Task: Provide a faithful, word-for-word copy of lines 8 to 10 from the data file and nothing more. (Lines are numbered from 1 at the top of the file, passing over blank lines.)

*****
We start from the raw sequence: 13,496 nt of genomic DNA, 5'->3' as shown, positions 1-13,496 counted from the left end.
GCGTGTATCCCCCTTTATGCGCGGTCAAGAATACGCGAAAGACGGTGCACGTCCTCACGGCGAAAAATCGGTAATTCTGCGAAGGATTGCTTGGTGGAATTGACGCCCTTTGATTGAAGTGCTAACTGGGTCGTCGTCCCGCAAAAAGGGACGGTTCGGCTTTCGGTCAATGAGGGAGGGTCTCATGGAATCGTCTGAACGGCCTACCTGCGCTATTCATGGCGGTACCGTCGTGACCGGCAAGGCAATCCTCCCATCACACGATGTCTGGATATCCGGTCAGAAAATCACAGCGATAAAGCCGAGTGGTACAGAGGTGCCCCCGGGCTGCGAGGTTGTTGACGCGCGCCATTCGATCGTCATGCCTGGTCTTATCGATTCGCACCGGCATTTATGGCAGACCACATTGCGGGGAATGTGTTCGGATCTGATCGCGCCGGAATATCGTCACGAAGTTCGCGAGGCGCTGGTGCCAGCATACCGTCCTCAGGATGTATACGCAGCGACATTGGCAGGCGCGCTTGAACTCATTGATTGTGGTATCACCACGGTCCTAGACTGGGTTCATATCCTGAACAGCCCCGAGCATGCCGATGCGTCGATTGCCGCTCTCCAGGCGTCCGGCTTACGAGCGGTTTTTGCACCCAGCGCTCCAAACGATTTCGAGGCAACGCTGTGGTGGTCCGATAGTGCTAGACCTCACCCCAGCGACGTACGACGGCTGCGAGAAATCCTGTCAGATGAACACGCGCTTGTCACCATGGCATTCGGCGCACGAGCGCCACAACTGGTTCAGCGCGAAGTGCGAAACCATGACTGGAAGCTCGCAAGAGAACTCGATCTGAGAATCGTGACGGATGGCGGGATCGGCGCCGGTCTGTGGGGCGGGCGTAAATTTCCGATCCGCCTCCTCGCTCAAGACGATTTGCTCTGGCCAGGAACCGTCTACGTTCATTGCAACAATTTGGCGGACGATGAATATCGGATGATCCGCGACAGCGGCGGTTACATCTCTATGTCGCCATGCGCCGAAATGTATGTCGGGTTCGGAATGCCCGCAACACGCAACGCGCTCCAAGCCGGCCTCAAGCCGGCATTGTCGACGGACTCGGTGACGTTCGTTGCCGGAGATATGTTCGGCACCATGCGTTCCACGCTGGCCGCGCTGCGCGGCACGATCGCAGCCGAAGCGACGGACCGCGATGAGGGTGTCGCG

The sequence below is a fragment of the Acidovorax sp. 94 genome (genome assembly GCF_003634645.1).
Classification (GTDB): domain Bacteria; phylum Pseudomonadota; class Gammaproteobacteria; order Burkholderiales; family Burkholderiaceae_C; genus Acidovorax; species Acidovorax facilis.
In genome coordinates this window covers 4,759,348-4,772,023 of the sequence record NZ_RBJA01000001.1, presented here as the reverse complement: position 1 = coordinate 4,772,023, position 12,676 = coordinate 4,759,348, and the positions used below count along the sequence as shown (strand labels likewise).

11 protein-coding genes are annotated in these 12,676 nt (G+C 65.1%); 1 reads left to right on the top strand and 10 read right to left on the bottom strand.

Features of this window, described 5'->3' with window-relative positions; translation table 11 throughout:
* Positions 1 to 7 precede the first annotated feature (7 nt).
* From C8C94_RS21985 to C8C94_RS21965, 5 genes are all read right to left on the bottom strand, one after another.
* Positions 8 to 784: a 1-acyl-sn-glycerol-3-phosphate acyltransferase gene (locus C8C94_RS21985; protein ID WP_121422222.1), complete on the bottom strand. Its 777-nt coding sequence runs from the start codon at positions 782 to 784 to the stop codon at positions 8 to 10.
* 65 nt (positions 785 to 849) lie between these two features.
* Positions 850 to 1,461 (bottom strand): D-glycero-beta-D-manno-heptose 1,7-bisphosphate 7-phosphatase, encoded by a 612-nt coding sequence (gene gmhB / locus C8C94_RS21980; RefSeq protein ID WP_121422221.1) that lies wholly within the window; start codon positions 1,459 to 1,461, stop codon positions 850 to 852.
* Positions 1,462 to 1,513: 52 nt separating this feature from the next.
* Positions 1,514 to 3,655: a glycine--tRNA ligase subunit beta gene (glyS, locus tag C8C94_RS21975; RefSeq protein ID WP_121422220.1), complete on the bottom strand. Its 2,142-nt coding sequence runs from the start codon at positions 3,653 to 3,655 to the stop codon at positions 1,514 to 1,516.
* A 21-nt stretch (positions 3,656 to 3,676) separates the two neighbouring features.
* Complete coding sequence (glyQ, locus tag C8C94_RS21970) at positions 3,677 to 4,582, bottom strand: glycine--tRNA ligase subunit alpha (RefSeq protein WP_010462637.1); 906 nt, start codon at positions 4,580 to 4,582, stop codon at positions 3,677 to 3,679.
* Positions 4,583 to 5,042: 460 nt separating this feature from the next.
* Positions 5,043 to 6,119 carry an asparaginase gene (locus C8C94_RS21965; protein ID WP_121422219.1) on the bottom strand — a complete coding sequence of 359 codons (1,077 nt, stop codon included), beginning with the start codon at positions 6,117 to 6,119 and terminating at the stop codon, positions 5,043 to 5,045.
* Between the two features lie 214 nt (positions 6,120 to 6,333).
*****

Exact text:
* Positions 1 to 7 precede the first annotated feature (7 nt).
* From C8C94_RS21985 to C8C94_RS21965, 5 genes are all read right to left on the bottom strand, one after another.
* Positions 8 to 784: a 1-acyl-sn-glycerol-3-phosphate acyltransferase gene (locus C8C94_RS21985; protein ID WP_121422222.1), complete on the bottom strand. Its 777-nt coding sequence runs from the start codon at positions 782 to 784 to the stop codon at positions 8 to 10.